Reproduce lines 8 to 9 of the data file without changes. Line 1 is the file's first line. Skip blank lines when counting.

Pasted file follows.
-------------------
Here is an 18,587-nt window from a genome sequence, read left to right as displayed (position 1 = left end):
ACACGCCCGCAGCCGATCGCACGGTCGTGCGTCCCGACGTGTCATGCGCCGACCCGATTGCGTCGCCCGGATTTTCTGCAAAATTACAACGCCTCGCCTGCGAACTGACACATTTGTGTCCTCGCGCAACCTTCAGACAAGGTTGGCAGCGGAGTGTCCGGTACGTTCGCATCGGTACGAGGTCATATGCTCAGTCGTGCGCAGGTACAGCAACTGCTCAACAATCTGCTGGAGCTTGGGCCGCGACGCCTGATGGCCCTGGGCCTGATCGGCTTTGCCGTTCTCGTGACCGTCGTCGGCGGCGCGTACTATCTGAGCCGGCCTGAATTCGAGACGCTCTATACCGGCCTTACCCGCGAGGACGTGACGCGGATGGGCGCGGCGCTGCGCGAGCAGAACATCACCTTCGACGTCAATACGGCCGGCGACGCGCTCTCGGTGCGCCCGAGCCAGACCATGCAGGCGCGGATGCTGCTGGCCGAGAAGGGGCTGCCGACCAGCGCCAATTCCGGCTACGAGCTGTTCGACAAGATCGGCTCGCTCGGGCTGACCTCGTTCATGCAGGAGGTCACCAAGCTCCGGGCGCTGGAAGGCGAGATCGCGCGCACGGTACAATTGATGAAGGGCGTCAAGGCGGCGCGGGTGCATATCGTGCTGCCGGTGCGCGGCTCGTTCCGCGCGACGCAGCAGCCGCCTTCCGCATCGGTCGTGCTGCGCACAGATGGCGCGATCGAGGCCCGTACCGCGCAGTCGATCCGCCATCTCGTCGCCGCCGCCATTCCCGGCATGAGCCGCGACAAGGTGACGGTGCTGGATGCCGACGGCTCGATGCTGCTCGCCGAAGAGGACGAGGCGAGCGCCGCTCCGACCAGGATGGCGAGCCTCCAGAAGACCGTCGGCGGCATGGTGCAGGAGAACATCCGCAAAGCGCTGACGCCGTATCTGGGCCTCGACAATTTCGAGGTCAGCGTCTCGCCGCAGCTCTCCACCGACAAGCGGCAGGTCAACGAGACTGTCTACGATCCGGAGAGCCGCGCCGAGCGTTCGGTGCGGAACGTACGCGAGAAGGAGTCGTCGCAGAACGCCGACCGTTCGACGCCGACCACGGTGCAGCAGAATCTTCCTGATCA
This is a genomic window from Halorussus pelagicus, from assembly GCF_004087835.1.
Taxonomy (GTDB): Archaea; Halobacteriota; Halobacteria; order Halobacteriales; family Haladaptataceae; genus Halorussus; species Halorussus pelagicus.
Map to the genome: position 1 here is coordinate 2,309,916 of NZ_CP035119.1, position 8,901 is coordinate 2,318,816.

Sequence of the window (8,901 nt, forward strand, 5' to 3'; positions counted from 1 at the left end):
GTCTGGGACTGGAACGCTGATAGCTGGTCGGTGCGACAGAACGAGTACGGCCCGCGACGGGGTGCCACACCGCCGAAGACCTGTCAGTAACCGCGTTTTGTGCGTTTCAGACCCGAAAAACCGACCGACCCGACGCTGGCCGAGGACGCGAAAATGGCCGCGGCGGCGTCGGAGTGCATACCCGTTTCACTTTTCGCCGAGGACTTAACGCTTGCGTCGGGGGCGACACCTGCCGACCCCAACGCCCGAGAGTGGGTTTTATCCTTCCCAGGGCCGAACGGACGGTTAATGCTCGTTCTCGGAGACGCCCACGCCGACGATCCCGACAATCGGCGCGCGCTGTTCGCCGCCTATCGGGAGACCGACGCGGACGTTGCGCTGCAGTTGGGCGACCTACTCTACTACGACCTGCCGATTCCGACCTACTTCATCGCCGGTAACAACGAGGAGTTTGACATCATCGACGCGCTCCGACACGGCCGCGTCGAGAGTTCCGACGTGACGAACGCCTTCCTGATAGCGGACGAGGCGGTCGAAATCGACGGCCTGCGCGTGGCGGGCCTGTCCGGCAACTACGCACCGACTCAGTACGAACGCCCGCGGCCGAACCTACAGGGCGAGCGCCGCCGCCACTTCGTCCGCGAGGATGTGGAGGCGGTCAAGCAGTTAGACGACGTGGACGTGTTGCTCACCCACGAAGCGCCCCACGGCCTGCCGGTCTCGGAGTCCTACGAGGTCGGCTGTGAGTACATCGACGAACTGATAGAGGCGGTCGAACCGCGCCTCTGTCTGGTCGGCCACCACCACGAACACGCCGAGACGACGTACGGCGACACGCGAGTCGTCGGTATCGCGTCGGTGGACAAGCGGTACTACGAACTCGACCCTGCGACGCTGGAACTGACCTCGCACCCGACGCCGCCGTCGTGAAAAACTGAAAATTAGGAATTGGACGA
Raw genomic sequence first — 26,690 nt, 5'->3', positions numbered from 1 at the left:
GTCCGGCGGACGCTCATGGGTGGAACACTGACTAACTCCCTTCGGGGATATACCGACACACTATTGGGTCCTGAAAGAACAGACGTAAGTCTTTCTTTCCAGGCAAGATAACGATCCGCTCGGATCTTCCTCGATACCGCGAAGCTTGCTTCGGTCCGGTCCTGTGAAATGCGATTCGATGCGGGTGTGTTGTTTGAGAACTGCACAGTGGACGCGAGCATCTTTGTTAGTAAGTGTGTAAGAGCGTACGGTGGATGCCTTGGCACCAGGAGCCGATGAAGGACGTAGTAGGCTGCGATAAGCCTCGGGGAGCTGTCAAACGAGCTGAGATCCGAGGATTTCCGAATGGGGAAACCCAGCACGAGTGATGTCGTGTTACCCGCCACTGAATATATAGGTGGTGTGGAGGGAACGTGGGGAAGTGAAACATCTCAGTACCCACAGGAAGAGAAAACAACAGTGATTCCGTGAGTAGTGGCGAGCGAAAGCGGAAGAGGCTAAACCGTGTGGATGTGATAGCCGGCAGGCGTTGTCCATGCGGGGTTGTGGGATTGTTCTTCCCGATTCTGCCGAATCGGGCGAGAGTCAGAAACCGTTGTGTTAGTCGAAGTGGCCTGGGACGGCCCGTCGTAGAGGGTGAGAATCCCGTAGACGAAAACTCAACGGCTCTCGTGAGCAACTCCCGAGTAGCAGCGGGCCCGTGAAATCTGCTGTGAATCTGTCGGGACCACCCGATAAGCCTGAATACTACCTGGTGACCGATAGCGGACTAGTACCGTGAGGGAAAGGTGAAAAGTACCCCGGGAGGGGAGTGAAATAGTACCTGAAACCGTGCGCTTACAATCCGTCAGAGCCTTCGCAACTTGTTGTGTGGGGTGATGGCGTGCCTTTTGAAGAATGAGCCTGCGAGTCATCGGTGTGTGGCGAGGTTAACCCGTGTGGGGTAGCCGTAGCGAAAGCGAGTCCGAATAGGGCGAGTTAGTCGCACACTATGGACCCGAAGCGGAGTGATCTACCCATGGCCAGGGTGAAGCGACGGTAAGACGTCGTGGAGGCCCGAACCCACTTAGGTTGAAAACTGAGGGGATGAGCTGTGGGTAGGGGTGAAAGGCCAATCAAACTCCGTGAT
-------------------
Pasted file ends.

Raw genomic sequence first — 26,690 nt, 5'->3', positions numbered from 1 at the left:
GTCCGGCGGACGCTCATGGGTGGAACACTGACTAACTCCCTTCGGGGATATACCGACACACTATTGGGTCCTGAAAGAACAGACGTAAGTCTTTCTTTCCAGGCAAGATAACGATCCGCTCGGATCTTCCTCGATACCGCGAAGCTTGCTTCGGTCCGGTCCTGTGAAATGCGATTCGATGCGGGTGTGTTGTTTGAGAACTGCACAGTGGACGCGAGCATCTTTGTTAGTAAGTGTGTAAGAGCGTACGGTGGATGCCTTGGCACCAGGAGCCGATGAAGGACGTAGTAGGCTGCGATAAGCCTCGGGGAGCTGTCAAACGAGCTGAGATCCGAGGATTTCCGAATGGGGAAACCCAGCACGAGTGATGTCGTGTTACCCGCCACTGAATATATAGGTGGTGTGGAGGGAACGTGGGGAAGTGAAACATCTCAGTACCCACAGGAAGAGAAAACAACAGTGATTCCGTGAGTAGTGGCGAGCGAAAGCGGAAGAGGCTAAACCGTGTGGATGTGATAGCCGGCAGGCGTTGTCCATGCGGGGTTGTGGGATTGTTCTTCCCGATTCTGCCGAATCGGGCGAGAGTCAGAAACCGTTGTGTTAGTCGAAGTGGCCTGGGACGGCCCGTCGTAGAGGGTGAGAATCCCGTAGACGAAAACTCAACGGCTCTCGTGAGCAACTCCCGAGTAGCAGCGGGCCCGTGAAATCTGCTGTGAATCTGTCGGGACCACCCGATAAGCCTGAATACTACCTGGTGACCGATAGCGGACTAGTACCGTGAGGGAAAGGTGAAAAGTACCCCGGGAGGGGAGTGAAATAGTACCTGAAACCGTGCGCTTACAATCCGTCAGAGCCTTCGCAACTTGTTGTGTGGGGTGATGGCGTGCCTTTTGAAGAATGAGCCTGCGAGTCATCGGTGTGTGGCGAGGTTAACCCGTGTGGGGTAGCCGTAGCGAAAGCGAGTCCGAATAGGGCGAGTTAGTCGCACACTATGGACCCGAAGCGGAGTGATCTACCCATGGCCAGGGTGAAGCGACGGTAAGACGTCGTGGAGGCCCGAACCCACTTAGGTTGAAAACTGAGGGGATGAGCTGTGGGTAGGGGTGAAAGGCCAATCAAACTCCGTGAT